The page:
I was posting an article in the Facebook Group for Right About Now, and like what I used to do on my wall, I would write what would become a BachmannLand. I was only going for Eric Cantor, but Mr." pro-rapist, compassion isn't in the Bible, black people should be our servants " Todd Akin ran out of money. I guess Mike "Pro-Rape" Huckabee only has so much money for him. Too bad. So sad.
On to Eric Cantor.
Eric Cantor is a lamentable human being.
Yes, I looked that up in the thesaurus. When you have a party with one cretin after another, you start to run out of synonyms fast.
So, yes, Eric Cantor is a lamentable human being. From faking that his office was shot at, to holding up emergency money because "We have to balance the budget before we save New England from Hurricane Irene," to preventing America from having a recovery because he is a callous greedy little man who only cares about his corporate sponsors and not the American people. He is supposed to be my majority leader. I am not a Republican, but he represents all of us as the majority leader. Does that not make him one of our leaders? In a 2006 congressional report, his role is described as:
Typically, the majority leader functions as the Speaker’s chief lieutenant or “field commander” for day-to-day management of the floor. Although the majority leader’s duties are not especially well-defined, they have evolved to the point where it is possible to spotlight two fundamental and often interlocking responsibilities that orient the majority leader’s work: institutional and party.
From an institutional perspective, the majority leader has a number of duties. Scheduling floor business is a prime responsibility of the majority leader. Although scheduling the House’s business is a collective activity of the majority party, the majority leader has a large say in shaping the chamber’s overall agenda and in determining when, whether, how, or in what order legislation is taken up.
So, Mr. Cantor, now that you understand what your job is, why the f*** haven't you done your job? You have not brought 1 jobs bill to the floor in the almost 2 years you have had this title and because of that, it is you who is personally responsible for why unemployment is up so high.
Maybe this is why you don't understand what Labor Day is about. According to the Department of Labor it is:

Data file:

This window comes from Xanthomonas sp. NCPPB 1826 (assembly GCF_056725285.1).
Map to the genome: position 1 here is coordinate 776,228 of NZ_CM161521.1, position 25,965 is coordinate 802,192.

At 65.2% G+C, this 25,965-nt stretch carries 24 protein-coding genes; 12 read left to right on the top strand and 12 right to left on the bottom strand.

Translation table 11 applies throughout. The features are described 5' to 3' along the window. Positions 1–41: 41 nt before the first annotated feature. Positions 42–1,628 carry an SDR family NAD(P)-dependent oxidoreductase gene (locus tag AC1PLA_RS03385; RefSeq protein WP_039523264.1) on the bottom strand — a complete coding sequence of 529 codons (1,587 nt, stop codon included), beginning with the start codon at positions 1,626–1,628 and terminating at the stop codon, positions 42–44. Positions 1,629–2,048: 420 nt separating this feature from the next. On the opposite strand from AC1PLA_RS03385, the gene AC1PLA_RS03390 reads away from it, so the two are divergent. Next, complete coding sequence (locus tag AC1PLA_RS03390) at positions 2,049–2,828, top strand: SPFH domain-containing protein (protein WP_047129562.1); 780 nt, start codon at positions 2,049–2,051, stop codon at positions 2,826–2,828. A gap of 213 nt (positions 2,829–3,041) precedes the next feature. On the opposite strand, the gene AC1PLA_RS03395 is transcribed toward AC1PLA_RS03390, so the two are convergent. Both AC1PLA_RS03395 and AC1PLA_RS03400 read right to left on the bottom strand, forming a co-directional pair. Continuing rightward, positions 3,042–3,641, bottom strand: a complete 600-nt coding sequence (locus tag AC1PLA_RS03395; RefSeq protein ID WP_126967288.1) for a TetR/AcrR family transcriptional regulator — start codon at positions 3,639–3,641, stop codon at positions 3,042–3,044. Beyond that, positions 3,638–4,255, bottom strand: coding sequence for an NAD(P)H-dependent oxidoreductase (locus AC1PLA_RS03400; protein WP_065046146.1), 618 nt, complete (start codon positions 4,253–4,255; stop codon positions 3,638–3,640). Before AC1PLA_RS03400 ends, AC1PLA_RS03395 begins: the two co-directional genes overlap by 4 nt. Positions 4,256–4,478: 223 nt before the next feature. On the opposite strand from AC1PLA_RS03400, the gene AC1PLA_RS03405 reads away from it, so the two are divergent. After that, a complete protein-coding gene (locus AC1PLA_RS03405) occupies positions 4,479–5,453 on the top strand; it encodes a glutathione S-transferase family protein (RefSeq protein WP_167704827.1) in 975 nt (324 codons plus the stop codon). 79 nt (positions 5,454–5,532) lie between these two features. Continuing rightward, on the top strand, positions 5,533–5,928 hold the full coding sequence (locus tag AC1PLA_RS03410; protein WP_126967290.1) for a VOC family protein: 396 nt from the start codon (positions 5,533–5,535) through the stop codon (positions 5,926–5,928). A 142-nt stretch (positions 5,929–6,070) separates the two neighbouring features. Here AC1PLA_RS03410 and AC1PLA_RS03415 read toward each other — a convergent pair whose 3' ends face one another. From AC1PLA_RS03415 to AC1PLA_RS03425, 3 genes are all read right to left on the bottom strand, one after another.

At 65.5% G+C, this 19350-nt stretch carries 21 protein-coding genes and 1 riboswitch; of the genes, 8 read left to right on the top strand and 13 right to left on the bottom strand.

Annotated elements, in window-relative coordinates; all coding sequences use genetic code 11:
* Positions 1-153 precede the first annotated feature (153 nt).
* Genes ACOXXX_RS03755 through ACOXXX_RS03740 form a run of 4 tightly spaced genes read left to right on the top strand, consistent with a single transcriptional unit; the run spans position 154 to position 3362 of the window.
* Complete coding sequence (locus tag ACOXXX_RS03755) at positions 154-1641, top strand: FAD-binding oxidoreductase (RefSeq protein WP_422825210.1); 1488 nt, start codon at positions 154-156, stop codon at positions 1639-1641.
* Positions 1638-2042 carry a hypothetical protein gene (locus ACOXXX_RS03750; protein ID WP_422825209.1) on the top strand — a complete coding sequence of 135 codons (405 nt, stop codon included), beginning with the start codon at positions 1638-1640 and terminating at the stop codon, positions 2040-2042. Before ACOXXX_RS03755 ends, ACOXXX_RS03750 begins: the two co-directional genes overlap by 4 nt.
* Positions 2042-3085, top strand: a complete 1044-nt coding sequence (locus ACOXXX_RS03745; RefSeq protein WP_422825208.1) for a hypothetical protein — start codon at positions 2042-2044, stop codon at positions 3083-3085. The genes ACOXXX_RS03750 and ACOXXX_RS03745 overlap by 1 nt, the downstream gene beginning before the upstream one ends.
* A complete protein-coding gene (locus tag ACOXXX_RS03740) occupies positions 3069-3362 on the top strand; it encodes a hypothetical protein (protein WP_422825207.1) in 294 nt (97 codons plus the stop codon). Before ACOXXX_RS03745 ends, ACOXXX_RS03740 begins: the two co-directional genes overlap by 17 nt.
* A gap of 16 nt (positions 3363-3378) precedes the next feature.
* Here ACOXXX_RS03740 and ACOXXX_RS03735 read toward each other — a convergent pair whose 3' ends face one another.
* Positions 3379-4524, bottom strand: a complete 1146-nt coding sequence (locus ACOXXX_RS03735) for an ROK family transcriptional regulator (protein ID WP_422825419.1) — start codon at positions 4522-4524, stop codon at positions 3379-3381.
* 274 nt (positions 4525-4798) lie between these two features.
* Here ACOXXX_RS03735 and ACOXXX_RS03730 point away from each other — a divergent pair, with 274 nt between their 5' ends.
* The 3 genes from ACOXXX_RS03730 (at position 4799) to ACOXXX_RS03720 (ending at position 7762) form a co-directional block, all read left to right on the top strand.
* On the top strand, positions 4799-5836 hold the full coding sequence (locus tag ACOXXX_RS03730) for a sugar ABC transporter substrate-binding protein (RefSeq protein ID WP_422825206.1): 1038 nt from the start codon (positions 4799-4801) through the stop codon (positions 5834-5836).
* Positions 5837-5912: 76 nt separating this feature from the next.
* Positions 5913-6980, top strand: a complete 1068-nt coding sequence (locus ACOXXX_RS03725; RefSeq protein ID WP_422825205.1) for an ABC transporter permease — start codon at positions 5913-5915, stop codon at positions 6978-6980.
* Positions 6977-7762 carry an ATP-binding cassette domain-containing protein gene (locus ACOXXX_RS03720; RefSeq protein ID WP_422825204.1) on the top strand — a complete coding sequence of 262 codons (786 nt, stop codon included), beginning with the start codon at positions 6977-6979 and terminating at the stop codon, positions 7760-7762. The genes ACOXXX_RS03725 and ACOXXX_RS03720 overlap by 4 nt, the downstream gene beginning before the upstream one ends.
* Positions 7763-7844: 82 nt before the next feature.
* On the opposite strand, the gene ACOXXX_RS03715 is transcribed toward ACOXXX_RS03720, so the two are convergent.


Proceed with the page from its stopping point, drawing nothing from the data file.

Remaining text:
Labor Day, the first Monday in September, is a creation of the labor movement and is dedicated to the social and economic achievements of American workers. It constitutes a yearly national tribute to the contributions workers have made to the strength, prosperity, and well-being of our country.
And its history is:
The first Labor Day holiday was celebrated on Tuesday, September 5, 1882, in New York City, in accordance with the plans of the Central Labor Union. The Central Labor Union held its second Labor Day holiday just a year later, on September 5, 1883.
In 1884 the first Monday in September was selected as the holiday, as originally proposed, and the Central Labor Union urged similar organizations in other cities to follow the example of New York and celebrate a "workingmen's holiday" on that date. The idea spread with the growth of labor organizations, and in 1885 Labor Day was celebrated in many industrial centers of the country.
Through the years the nation gave increasing emphasis to Labor Day. The first governmental recognition came through municipal ordinances passed during 1885 and 1886. From them developed the movement to secure state legislation. The first state bill was introduced into the New York legislature, but the first to become law was passed by Oregon on February 21, 1887. During the year four more states — Colorado, Massachusetts, New Jersey, and New York — created the Labor Day holiday by legislative enactment. By the end of the decade Connecticut, Nebraska, and Pennsylvania had followed suit. By 1894, 23 other states had adopted the holiday in honor of workers, and on June 28 of that year, Congress passed an act making the first Monday in September of each year a legal holiday in the District of Columbia and the territories.
The form that the observance and celebration of Labor Day should take was outlined in the first proposal of the holiday — a street parade to exhibit to the public "the strength and esprit de corps of the trade and labor organizations" of the community, followed by a festival for the recreation and amusement of the workers and their families. This became the pattern for the celebrations of Labor Day. Speeches by prominent men and women were introduced later, as more emphasis was placed upon the economic and civic significance of the holiday. Still later, by a resolution of the American Federation of Labor convention of 1909, the Sunday preceding Labor Day was adopted as Labor Sunday and dedicated to the spiritual and educational aspects of the labor movement.
The character of the Labor Day celebration has undergone a change in recent years, especially in large industrial centers where mass displays and huge parades have proved a problem. This change, however, is more a shift in emphasis and medium of expression. Labor Day addresses by leading union officials, industrialists, educators, clerics and government officials are given wide coverage in newspapers, radio, and television.
The vital force of labor added materially to the highest standard of living and the greatest production the world has ever known and has brought us closer to the realization of our traditional ideals of economic and political democracy. It is appropriate, therefore, that the nation pay tribute on Labor Day to the creator of so much of the nation's strength, freedom, and leadership — the American worker.
I guess I should expect this brand of ignorance from someone who doesn't know how to do his job, that he can't respect anyone else who has one.
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